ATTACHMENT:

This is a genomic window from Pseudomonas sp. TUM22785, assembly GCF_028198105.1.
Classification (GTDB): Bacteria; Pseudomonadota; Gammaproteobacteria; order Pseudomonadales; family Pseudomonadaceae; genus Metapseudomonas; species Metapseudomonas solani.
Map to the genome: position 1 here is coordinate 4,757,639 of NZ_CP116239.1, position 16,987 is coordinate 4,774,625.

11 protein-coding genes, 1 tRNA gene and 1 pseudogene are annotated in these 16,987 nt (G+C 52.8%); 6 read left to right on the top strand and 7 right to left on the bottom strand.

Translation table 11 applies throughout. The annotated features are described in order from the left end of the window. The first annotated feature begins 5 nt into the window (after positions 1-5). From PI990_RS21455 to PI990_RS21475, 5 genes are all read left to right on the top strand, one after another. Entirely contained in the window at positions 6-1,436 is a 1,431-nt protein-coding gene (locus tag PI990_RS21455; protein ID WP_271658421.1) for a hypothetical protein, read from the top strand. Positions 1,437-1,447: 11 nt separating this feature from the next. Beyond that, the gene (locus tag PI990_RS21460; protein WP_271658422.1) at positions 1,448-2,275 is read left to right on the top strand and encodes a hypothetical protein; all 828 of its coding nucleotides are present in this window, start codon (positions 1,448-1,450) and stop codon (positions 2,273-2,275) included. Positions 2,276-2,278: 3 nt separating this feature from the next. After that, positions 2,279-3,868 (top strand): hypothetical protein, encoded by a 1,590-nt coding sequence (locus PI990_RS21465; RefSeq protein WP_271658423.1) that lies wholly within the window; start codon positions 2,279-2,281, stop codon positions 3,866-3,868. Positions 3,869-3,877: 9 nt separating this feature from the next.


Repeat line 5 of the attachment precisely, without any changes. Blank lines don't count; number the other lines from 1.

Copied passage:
Translation table 11 applies throughout. The annotated features are described in order from the left end of the window. The first annotated feature begins 5 nt into the window (after positions 1-5). From PI990_RS21455 to PI990_RS21475, 5 genes are all read left to right on the top strand, one after another. Entirely contained in the window at positions 6-1,436 is a 1,431-nt protein-coding gene (locus tag PI990_RS21455; protein ID WP_271658421.1) for a hypothetical protein, read from the top strand. Positions 1,437-1,447: 11 nt separating this feature from the next. Beyond that, the gene (locus tag PI990_RS21460; protein WP_271658422.1) at positions 1,448-2,275 is read left to right on the top strand and encodes a hypothetical protein; all 828 of its coding nucleotides are present in this window, start codon (positions 1,448-1,450) and stop codon (positions 2,273-2,275) included. Positions 2,276-2,278: 3 nt separating this feature from the next. After that, positions 2,279-3,868 (top strand): hypothetical protein, encoded by a 1,590-nt coding sequence (locus PI990_RS21465; RefSeq protein WP_271658423.1) that lies wholly within the window; start codon positions 2,279-2,281, stop codon positions 3,866-3,868. Positions 3,869-3,877: 9 nt separating this feature from the next.